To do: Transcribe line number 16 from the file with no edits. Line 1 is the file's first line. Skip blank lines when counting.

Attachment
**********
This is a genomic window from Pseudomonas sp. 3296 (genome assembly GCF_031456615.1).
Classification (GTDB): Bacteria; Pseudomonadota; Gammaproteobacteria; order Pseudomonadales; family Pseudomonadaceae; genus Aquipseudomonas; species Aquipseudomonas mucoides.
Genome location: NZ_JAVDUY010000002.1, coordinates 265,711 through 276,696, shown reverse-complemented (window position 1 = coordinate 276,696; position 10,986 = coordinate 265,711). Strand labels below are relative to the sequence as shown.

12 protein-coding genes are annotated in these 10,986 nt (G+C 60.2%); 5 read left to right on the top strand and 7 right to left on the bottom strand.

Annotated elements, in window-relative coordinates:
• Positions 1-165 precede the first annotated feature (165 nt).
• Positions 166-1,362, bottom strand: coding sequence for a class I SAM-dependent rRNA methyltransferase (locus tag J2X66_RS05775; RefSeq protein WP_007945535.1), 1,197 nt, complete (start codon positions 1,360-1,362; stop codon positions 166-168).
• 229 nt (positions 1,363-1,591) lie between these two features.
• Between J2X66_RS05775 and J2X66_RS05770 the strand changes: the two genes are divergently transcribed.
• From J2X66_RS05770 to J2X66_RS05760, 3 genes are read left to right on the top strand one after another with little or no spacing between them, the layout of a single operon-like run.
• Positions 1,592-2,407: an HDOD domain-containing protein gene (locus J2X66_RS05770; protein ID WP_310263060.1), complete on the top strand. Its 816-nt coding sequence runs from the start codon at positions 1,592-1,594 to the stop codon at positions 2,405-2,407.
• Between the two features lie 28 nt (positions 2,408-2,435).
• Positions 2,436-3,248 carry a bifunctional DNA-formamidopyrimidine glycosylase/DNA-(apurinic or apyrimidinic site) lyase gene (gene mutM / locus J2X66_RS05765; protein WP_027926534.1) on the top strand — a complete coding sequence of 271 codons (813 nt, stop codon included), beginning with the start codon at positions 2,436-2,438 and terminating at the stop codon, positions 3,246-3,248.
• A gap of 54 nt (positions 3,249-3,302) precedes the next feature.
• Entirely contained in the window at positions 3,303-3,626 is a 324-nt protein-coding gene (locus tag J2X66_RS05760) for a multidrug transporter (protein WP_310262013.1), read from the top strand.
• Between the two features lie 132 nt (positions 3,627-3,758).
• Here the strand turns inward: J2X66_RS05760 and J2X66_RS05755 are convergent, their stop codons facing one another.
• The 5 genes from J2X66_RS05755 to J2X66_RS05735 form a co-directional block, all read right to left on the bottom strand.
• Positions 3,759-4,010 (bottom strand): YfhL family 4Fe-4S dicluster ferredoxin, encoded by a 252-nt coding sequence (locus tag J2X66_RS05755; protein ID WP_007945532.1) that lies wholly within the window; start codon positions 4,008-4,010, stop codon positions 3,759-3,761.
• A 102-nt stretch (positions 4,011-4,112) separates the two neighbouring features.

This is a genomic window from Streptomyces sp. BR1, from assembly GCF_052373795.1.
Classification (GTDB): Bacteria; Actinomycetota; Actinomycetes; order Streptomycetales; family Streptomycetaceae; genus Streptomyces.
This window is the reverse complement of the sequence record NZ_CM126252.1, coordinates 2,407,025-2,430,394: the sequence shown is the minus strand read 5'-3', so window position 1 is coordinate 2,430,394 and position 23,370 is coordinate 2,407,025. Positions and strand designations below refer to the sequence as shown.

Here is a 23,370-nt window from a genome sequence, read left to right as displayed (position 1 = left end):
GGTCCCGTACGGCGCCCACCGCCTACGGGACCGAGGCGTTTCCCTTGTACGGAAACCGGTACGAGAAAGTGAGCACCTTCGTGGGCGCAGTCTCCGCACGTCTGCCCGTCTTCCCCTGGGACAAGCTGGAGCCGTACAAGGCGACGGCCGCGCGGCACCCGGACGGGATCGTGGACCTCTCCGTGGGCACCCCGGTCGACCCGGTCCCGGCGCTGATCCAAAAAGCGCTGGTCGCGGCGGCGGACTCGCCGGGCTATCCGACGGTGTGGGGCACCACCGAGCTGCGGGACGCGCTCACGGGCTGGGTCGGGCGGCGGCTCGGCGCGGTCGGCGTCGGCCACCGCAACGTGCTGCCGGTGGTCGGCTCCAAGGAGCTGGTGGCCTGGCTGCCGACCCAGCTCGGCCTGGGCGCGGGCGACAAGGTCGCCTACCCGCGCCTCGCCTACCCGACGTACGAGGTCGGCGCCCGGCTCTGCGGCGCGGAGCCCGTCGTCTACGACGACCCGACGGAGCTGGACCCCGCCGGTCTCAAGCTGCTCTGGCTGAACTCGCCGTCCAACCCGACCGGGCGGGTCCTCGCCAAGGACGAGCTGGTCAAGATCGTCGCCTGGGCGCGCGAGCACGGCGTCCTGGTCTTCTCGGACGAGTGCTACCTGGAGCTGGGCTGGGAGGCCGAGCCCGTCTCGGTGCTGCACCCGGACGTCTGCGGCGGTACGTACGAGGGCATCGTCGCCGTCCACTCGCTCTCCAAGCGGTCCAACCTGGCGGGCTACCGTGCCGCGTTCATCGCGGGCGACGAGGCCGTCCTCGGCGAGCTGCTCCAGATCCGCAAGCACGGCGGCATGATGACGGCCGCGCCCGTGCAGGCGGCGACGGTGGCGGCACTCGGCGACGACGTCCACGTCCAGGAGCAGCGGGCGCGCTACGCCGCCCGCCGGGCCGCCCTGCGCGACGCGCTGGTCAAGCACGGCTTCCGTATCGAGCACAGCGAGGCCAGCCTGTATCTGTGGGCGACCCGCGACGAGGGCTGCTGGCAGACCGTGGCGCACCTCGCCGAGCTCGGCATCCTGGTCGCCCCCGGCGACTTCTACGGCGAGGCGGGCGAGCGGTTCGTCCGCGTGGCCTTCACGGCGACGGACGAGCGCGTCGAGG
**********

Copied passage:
• Between the two features lie 132 nt (positions 3,627-3,758).